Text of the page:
Currently, Teeling runs his own consulting company, Covalence, and is Chair of Task Force Health Care, a partnership between the Dutch government, the medical technological industry, NGOs, and educational institutions.
He is also Co-Chair of the Working Group of Healthcare Russian-Netherlands Intergovernmental Commission, and a member of several advisory boards.
Luis Barreto is President of Luis Barreto & Associates, a consultancy focusing on vaccine development, immunization, science policy, global health and biotechnology. He is the former Vice-President of Immunisation and Science Policy for Sanofi Pasteur, where he held a number of other senior management positions for over 23 years. He has served as an epidemiologist for the government of the Northwest Territories and was an assistant professor in community medicine at St. John Medical College in Bangalore, India. He has led the clinical development and licensure of many vaccines against infectious diseases globally and has published extensively in international journals.
Currently, he is Senior Advisor to the Vaccine Program, Human Health Therapeutics at the National Research Council, the Advanced Medical Research Institute Canada (AMRIC), and Health Sciences North. He is also Senior Advisor to Biosciences Education Canada and Chair of the judging panel for the National Sanofi BioGENEius Student Challenge.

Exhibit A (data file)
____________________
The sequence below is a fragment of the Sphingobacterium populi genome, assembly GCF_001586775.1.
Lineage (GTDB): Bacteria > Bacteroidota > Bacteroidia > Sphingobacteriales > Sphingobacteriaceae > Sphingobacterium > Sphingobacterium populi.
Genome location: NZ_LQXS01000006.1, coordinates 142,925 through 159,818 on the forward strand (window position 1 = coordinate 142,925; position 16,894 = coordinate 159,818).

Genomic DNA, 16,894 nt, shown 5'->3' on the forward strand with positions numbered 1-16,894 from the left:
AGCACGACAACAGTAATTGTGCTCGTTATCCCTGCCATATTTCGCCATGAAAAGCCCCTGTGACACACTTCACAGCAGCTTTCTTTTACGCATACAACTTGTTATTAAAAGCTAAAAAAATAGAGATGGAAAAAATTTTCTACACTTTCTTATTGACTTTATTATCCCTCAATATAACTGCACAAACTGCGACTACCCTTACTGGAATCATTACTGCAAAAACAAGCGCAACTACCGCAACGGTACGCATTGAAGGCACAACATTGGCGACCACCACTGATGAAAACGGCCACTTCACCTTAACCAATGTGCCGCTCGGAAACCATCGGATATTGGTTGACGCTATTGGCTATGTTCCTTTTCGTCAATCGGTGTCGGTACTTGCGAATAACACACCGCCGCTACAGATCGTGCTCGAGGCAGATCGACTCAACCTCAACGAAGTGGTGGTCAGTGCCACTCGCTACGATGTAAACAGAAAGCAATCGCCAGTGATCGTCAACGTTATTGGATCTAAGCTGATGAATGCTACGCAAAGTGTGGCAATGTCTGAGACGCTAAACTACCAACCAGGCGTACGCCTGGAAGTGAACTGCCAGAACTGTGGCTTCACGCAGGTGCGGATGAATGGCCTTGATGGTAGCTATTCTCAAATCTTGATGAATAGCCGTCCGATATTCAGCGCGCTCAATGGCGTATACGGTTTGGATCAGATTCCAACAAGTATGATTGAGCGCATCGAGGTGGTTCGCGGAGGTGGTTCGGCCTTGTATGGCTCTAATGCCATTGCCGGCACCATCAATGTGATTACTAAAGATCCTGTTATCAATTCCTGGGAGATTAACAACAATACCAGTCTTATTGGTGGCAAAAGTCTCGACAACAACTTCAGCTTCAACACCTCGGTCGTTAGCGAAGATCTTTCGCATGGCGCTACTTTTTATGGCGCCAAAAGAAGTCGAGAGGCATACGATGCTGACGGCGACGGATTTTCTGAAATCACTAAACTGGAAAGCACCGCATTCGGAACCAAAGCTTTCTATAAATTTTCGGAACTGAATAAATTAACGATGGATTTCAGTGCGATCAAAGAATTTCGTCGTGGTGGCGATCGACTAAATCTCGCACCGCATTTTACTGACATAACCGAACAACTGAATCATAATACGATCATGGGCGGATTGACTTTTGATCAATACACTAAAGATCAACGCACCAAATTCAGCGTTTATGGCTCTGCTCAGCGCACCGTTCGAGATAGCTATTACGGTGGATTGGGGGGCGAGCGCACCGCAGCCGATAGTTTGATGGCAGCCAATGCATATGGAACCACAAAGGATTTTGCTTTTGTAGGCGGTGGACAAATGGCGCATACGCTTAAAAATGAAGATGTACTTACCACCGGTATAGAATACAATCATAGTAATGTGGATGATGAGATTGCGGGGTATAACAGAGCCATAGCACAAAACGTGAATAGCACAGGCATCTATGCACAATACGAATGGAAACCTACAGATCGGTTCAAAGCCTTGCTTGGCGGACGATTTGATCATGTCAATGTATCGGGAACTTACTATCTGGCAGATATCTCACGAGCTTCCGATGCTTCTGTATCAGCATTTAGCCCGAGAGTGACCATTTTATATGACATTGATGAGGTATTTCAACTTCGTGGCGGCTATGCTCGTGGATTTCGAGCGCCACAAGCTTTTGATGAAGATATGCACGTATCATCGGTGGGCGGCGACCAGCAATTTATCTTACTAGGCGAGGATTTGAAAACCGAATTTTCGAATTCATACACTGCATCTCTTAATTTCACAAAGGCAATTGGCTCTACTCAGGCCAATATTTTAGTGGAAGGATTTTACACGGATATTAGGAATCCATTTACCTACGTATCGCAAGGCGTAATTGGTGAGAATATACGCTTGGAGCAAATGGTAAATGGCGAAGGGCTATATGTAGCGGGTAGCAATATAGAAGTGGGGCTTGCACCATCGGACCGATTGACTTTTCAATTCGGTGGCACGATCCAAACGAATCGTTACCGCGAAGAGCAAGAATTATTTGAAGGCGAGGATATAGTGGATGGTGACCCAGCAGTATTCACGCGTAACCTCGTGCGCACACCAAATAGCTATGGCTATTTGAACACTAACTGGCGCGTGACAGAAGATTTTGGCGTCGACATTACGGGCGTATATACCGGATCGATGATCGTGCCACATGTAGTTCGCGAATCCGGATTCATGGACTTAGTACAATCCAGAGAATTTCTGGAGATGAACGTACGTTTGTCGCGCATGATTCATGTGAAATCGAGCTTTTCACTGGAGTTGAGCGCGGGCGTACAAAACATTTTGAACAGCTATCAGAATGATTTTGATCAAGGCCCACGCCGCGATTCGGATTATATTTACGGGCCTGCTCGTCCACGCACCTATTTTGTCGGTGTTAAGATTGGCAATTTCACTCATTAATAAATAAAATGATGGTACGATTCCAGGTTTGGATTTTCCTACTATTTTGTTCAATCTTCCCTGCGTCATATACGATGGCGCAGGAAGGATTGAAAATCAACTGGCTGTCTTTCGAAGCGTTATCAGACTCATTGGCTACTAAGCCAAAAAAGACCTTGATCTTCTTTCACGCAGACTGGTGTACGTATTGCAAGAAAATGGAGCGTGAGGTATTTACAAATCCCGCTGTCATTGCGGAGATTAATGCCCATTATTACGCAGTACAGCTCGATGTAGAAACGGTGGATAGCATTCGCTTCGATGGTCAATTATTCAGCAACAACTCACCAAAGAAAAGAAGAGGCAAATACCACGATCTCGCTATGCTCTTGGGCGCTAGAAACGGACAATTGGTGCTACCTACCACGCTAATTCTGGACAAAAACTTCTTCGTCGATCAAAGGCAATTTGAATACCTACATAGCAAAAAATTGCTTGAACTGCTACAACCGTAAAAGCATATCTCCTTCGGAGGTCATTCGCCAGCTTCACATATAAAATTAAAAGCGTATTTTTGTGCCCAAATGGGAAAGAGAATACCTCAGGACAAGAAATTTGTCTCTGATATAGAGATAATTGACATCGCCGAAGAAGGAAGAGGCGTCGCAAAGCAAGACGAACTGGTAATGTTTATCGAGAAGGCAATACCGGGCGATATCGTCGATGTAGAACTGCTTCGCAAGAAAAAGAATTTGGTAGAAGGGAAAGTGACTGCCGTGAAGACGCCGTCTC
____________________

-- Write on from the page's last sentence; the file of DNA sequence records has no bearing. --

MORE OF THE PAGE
Mary Heersink is an internationally known food safety advocate and author of E. coli 0157: The True Story of A Mother’s Battle With A Killer Microbe.
Her encounters with ineffective government agencies led her to found S.T.O.P. (STOP Foodborne Illness), a national grassroots public health organization dedicated to preventing illness and death from foodborne pathogens.
Heersink has served on the U.S. Food and Drug Administration’s Joint Institute for Food Safety and Applied Nutrition.
She has also testified before the US Congress and is frequently asked to present at scientific meetings, both nationally and internationally.
Priscilla Reddy is the acting Executive Director of Population Health, Health Systems and Innovation (PHHSI), Human Sciences Research Council, South Africa. She was inducted into the Nurse Researcher Hall of Fame in an awards ceremony held in conjunction with the Forum of University Nursing Deans in South Africa (FUNDISA).
Published widely in international journals, her research has covered a range of topics, from the determinants of behaviour of young people to the health education behaviour of nurses in primary health care settings.